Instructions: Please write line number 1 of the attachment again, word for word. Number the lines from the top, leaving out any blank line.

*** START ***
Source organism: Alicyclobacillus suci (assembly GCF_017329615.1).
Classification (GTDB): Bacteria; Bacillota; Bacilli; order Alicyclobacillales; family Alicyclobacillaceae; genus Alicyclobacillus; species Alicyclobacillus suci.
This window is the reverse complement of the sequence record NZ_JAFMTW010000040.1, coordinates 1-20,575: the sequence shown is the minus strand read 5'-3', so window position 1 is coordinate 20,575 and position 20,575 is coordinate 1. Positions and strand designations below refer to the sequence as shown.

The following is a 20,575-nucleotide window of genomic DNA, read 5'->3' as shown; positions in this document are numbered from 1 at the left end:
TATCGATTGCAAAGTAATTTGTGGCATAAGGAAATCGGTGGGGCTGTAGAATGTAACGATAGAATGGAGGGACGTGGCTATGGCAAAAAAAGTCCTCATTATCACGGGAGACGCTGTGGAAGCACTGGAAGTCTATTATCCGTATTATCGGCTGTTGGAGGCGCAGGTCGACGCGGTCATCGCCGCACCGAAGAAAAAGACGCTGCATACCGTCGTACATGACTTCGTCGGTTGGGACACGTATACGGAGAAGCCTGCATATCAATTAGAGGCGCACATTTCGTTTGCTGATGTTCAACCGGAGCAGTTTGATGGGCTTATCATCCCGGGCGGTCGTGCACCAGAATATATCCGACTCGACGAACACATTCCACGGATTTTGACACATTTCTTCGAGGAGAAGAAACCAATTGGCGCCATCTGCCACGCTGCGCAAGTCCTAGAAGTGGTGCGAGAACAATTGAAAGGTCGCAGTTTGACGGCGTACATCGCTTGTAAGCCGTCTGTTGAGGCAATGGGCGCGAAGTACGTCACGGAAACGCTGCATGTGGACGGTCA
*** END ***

Source organism: Alicyclobacillus suci (assembly GCF_017329615.1).